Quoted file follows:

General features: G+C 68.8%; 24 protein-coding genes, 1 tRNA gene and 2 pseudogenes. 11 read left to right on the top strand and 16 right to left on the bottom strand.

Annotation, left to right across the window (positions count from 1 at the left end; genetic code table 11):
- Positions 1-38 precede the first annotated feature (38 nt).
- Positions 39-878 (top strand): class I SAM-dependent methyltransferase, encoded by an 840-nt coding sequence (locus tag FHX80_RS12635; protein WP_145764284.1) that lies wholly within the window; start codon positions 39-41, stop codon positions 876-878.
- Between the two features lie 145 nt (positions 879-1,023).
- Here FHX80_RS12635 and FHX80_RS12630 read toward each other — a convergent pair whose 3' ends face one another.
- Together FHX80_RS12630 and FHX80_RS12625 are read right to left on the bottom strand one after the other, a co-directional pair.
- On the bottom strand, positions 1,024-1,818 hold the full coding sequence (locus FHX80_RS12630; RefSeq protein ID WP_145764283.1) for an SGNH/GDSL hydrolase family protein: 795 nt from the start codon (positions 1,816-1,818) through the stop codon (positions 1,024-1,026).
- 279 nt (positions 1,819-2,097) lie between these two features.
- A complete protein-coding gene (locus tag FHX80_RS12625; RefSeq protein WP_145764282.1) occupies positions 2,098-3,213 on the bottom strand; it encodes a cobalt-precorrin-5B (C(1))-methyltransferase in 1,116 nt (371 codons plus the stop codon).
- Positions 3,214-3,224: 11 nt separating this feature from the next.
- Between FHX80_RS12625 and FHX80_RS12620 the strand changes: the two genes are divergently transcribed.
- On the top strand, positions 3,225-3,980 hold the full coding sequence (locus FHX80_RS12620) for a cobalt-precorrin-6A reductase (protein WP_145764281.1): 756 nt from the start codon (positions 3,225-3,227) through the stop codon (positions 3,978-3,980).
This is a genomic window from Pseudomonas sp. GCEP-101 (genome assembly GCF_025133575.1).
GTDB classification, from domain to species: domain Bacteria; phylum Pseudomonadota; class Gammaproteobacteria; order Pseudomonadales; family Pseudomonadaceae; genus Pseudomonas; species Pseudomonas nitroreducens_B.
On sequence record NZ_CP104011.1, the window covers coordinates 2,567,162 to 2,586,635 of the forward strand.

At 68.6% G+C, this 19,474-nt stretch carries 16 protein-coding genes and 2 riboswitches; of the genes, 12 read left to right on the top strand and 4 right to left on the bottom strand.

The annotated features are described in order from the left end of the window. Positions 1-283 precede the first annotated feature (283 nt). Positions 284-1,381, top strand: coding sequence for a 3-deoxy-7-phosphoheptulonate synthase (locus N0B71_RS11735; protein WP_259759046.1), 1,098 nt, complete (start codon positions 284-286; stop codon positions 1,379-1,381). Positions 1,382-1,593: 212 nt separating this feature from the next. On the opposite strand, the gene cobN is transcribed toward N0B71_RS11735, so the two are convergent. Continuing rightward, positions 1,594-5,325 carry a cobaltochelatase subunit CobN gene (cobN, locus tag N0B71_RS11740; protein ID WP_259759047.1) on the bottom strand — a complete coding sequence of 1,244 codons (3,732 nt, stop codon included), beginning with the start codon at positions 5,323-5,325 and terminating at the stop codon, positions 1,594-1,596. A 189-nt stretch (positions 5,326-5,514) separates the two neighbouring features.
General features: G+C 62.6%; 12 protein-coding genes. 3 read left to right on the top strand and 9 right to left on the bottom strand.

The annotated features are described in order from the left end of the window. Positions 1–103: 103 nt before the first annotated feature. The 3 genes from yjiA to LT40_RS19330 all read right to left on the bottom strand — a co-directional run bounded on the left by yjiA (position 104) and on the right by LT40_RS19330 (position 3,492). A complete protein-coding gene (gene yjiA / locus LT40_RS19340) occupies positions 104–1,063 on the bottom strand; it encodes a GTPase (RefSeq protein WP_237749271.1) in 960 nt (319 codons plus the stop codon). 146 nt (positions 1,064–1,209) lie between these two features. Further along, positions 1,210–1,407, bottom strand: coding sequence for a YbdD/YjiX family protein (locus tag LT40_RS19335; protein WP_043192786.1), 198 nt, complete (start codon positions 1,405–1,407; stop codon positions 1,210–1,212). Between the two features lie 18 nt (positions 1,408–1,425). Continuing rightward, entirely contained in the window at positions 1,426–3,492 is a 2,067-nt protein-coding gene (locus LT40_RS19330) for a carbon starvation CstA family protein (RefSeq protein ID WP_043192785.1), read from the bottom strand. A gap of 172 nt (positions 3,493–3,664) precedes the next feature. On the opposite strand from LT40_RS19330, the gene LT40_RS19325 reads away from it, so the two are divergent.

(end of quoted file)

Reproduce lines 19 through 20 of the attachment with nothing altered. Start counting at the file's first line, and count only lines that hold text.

General features: G+C 62.6%; 12 protein-coding genes. 3 read left to right on the top strand and 9 right to left on the bottom strand.

The annotated features are described in order from the left end of the window. Positions 1–103: 103 nt before the first annotated feature. The 3 genes from yjiA to LT40_RS19330 all read right to left on the bottom strand — a co-directional run bounded on the left by yjiA (position 104) and on the right by LT40_RS19330 (position 3,492). A complete protein-coding gene (gene yjiA / locus LT40_RS19340) occupies positions 104–1,063 on the bottom strand; it encodes a GTPase (RefSeq protein WP_237749271.1) in 960 nt (319 codons plus the stop codon). 146 nt (positions 1,064–1,209) lie between these two features. Further along, positions 1,210–1,407, bottom strand: coding sequence for a YbdD/YjiX family protein (locus tag LT40_RS19335; protein WP_043192786.1), 198 nt, complete (start codon positions 1,405–1,407; stop codon positions 1,210–1,212). Between the two features lie 18 nt (positions 1,408–1,425). Continuing rightward, entirely contained in the window at positions 1,426–3,492 is a 2,067-nt protein-coding gene (locus LT40_RS19330) for a carbon starvation CstA family protein (RefSeq protein ID WP_043192785.1), read from the bottom strand. A gap of 172 nt (positions 3,493–3,664) precedes the next feature. On the opposite strand from LT40_RS19330, the gene LT40_RS19325 reads away from it, so the two are divergent.